This makes of him a thinker. And — here we come to the third, important remark one might make about the man and his work — he is primarily a political thinker, someone with an articulate and integrated vision that takes in the historical moment and its implications for society. Indeed this provides a clue as to why the novel remained his most efficient vehicle, for the scope of the novel affords ample opportunity for the expression and formulation of such a vision. In a novel, Mahfouz has often said, one can combine poetry with philosophy and even science. Narrative, for him, is a mechanism of covert social-political commentary, operating in the framework of the novel, irrespective of the external trappings of the story that it tells.
Mahfouz’s literature deals with three modes of human interaction, three distinct circles encompassed by a single setting, the city of Cairo: the realm of state-employed bureaucrats; the world of the futwat (strongmen who levied a form of tax, itawa, on the inhabitants of certain popular neighbourhoods in return for alleged or actual protection against rival strongmen); and the life of middle-class, urban families. In these three modes he explored the depths and breadths not only of human character but of a number of overriding ideas that went into the making of his vision. Now in everyday life, Mahfouz may have been cautious about voicing his views on politics. But in all three fictional circles his vision turns out to be essentially political. Mahfouz’s principal concern is with the dichotomy of the ruler and the ruled: the state-endorsed authority, the framework of a bureaucratic hierarchy, the power struggles of the popular neighbourhood, the dominion of the family patriarch; these are his most prevalent themes. Power and its workings, in a social context, over time, is the fundamental precept of Mahfouz’s literary project.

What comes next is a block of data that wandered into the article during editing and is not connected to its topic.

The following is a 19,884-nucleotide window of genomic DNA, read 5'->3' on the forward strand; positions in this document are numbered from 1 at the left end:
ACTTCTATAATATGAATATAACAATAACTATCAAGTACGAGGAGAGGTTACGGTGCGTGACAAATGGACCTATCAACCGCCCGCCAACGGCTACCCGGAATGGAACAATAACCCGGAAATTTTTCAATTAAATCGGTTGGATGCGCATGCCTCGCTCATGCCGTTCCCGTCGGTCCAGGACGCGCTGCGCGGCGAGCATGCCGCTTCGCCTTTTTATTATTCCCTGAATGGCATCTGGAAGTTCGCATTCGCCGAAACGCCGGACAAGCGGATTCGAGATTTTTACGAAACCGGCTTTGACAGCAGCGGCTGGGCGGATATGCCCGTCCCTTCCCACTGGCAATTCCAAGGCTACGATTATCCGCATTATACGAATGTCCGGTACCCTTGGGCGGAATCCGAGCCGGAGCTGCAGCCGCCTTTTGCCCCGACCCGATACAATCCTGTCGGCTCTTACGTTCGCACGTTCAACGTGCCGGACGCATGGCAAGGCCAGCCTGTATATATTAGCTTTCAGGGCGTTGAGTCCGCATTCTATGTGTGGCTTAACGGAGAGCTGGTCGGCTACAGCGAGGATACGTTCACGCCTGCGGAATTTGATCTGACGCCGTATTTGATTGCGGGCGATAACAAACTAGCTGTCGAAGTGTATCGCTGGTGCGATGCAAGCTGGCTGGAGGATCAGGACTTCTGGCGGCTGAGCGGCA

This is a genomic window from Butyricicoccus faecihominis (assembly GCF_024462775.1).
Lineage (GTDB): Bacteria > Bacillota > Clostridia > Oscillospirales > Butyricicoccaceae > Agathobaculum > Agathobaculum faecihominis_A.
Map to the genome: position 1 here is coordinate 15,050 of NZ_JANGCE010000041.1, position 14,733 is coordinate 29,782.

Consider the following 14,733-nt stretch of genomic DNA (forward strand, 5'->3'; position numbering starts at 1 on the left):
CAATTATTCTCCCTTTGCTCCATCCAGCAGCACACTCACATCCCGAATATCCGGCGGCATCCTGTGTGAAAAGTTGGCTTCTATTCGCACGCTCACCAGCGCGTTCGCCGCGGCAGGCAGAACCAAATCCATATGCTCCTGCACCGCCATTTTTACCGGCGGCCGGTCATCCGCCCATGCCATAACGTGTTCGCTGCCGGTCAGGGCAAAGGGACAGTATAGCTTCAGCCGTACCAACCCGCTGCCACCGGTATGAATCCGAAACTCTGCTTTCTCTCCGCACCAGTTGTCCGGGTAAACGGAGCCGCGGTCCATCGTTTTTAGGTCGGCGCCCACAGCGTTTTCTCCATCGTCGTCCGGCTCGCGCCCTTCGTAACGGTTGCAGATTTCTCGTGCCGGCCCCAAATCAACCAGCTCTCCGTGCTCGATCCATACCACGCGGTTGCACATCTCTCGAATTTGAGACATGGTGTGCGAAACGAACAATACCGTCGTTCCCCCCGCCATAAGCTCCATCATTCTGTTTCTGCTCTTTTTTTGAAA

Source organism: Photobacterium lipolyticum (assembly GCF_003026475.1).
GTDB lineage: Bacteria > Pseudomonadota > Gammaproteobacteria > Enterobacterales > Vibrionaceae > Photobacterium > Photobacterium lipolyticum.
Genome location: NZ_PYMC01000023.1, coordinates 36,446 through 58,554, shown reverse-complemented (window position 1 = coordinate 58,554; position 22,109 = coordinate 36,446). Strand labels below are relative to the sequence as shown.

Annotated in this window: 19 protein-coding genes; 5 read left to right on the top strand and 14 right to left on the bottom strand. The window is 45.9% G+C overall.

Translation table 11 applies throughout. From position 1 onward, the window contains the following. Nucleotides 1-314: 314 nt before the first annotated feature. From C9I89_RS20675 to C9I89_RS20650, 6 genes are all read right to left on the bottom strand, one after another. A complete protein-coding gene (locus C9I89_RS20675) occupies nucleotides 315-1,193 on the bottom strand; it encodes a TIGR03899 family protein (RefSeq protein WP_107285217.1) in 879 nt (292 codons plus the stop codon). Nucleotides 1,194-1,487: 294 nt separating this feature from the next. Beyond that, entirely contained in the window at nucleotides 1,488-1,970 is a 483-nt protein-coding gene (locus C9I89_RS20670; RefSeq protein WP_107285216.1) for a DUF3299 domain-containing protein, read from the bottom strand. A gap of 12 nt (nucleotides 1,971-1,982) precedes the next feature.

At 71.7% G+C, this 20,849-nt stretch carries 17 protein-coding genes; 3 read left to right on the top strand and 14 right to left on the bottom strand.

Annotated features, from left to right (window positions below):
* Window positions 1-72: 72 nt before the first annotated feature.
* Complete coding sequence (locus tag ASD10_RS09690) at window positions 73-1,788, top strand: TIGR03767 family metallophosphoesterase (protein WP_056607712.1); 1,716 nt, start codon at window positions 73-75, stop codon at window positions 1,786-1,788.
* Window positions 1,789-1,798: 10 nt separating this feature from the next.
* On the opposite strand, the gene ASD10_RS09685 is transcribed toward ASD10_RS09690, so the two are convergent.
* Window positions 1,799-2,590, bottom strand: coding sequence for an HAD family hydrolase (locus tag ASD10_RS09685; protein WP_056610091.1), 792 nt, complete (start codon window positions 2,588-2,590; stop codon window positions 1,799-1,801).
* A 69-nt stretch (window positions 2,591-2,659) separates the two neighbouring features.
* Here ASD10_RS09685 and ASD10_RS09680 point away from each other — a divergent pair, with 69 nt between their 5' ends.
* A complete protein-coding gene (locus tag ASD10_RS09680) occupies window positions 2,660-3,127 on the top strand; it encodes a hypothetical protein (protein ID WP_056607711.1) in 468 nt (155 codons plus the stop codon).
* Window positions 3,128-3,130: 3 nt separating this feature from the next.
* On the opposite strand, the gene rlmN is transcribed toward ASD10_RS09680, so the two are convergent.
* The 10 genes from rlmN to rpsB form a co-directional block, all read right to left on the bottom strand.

The fourth and last remark I want to make is that no other writer, with the possible exception of Yehya Haqqi, was as eager to spend time with intellectuals and keep up with their affairs. And in the case of Mahfouz this tendency is part and parcel of his literary endeavour: he saw writing principally as a means of communication. He never cut himself off from social life. His friends included artists as well as writers, and his interaction with the likes of Tawfik Saleh and Ahmed Mazhar not only gave him a broad perspective on his social and political surroundings but provided him with what he saw as essential to his writing: immediate feedback. Mahfouz’s social role affords yet another, peculiar insight into his achievement. He was never as interested in the enduring, lasting qualities of literature as he was in the task at hand. In fact he once told me that, so long as a narrative of his was read and its ideas communicated, he didn’t care if it was then used as wrapping paper for vegetables. Literature to him is essentially a social message, and he writes to be read in the here and now, not necessarily for eternity or posterity. It is ironic, therefore, that of his generation of authors — writers like Mohamed Afifi and Adel Kamel, who emerged at the same time, were soon to disappear, never to be heard of again — he is the one who lived on. Single- handedly, and without the slightest illusion of grandeur, his is one of the great achievements of our times.